Changing Consumer Perspectives
Everyone knows beans are good for you, but research shows consumers sometimes find beans to be mushy, bland or tasteless. While texture is a sticking point for some consumers, perhaps the biggest hurdle is beans’ well-known association with flatulence. Immortalized in song, yet packed with so many undeniable nutrients, the issue at hand was clear:
How do we get people to eat more of something they might find potentially boring to eat— and that might cause gas?
Foods in this position have often gone down one of two paths: 1) Create a clever marketing campaign that gives consumers a more emotional reason to eat beans, or 2) Bear down and hope over time that consumers will just start eating more beans simply because they know they should. Fortunately, ADM researchers discovered a third and better option: 3) Convert cooked ground beans into a variety of forms like powders, grits and pieces that can be added to almost any food application—without altering its taste, appearance or texture.
By adding beans to foods that consumers were already regularly purchasing, this solution, known as VegeFull™, allowed consumers to bypass their taste and texture issues, while still reaping all of its nutritional benefits. VegeFull can now be found in items ranging from crackers to chips to brownies, cookies, pet food and more, leading to additional opportunities for manufacturers to add the appealing “serving of vegetables” claim to their packaging.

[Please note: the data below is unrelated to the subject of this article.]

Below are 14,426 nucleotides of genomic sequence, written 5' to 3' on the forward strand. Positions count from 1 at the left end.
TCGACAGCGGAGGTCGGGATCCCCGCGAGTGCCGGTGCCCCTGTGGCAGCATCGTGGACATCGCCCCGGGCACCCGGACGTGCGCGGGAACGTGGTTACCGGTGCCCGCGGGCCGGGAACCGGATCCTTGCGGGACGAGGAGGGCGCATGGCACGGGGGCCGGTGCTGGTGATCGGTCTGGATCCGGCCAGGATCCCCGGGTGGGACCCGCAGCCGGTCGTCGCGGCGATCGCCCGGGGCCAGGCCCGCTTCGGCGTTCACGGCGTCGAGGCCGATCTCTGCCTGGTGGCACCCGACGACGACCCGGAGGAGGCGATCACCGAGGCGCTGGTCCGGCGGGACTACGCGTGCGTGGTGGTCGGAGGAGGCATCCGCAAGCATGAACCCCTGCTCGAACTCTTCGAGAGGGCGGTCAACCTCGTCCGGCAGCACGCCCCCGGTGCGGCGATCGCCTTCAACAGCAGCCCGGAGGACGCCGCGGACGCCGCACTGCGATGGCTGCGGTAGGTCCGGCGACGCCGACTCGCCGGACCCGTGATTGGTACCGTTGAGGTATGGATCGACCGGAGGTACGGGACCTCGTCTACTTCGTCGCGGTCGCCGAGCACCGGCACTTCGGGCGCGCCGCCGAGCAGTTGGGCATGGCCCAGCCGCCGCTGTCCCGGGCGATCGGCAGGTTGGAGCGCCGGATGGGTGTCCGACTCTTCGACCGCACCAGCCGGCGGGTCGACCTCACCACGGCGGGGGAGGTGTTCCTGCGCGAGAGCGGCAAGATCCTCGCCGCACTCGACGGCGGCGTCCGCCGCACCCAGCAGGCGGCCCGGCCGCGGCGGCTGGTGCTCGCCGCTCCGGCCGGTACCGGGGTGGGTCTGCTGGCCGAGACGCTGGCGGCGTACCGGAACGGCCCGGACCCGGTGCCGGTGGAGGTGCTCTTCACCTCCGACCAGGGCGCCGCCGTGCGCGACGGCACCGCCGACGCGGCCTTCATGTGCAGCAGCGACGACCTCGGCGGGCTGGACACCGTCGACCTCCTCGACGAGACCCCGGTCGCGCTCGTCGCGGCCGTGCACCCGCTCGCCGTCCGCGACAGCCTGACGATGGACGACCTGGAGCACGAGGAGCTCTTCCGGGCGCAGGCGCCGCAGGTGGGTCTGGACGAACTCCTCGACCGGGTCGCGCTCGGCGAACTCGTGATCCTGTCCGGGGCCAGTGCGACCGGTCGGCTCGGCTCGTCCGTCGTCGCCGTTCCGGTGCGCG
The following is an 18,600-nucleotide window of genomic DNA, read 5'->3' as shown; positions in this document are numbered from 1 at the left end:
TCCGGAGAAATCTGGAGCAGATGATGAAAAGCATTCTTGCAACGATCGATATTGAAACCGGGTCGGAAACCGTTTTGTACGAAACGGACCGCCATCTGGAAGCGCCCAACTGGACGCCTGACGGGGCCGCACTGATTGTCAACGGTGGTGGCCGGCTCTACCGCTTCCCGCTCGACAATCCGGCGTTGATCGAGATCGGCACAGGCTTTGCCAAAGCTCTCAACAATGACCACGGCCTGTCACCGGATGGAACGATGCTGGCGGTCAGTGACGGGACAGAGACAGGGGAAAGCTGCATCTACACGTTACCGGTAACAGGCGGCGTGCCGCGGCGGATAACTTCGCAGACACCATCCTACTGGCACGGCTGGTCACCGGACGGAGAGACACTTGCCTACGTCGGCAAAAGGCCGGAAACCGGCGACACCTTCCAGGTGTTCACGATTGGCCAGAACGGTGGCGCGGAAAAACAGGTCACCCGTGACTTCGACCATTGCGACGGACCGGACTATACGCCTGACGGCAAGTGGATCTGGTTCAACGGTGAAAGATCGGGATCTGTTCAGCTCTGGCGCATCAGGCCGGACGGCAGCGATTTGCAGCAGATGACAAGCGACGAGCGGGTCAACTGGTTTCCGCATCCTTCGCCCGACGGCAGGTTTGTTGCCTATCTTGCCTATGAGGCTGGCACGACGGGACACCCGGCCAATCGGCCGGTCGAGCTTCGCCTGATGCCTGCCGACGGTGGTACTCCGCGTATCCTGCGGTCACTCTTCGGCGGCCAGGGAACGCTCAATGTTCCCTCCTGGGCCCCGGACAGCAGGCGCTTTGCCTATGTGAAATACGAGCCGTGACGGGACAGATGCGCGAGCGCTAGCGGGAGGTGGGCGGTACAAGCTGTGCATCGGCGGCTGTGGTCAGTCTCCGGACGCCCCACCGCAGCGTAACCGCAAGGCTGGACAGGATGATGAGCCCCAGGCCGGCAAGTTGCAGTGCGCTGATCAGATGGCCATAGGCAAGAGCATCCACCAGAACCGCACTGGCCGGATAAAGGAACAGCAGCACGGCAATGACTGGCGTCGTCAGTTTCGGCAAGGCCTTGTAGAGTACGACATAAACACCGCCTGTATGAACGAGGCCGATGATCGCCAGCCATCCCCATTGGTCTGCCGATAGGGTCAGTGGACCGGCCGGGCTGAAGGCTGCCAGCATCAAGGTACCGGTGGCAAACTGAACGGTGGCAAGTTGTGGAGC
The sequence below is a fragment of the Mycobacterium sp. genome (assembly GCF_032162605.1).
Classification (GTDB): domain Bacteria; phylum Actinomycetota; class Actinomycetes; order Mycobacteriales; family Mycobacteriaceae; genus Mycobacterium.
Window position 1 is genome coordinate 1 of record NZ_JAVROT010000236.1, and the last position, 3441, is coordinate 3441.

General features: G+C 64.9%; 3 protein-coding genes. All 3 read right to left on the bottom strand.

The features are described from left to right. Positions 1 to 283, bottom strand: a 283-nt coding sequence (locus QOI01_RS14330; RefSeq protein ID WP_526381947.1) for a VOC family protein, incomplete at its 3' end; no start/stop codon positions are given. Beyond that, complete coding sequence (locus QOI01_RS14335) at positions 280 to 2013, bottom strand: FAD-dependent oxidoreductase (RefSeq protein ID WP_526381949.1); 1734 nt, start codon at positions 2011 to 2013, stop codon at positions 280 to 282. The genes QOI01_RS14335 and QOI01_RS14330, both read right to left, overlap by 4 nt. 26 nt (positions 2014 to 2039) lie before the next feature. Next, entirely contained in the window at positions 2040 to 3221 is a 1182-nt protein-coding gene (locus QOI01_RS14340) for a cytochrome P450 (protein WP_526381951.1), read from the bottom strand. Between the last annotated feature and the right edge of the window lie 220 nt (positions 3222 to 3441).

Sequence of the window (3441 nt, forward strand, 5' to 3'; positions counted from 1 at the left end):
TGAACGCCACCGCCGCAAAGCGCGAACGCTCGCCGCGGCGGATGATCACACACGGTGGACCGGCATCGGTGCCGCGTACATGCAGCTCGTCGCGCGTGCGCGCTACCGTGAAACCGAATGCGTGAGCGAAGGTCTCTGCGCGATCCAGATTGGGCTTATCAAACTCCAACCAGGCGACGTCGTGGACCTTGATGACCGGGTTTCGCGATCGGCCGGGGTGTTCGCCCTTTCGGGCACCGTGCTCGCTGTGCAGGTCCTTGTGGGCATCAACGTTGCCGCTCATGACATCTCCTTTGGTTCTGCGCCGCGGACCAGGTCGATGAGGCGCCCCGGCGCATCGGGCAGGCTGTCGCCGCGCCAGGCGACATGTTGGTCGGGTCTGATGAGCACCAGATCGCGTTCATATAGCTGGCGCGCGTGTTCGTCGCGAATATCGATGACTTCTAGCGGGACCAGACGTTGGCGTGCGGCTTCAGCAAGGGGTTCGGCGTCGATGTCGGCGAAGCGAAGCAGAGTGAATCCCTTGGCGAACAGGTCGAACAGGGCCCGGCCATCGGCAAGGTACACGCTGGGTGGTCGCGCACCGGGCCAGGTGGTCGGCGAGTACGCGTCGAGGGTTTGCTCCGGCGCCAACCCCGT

But what about the flatulence? Developers at ADM soon learned that the flatulence response could be eliminated by cooking and draining beans the traditional way—just like grandma used to. This approach leads to a 70% decrease in oligosaccharides. ADM developers also noticed that blending them with other ingredients like rice could result in further reduction. It’s also worth noting that in products offering a significant amount of an important nutrient such as protein or fiber, flatulence is both a noted and accepted trade-off for the benefits at hand.
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Bouchenak, Malika and Myriem Lanri-Senhadji. “Nutritional Quality of Legumes and Their Role in Cardiometabolic Risk Prevention: A Review”. J Med Food 16(3) (2013): 185-198.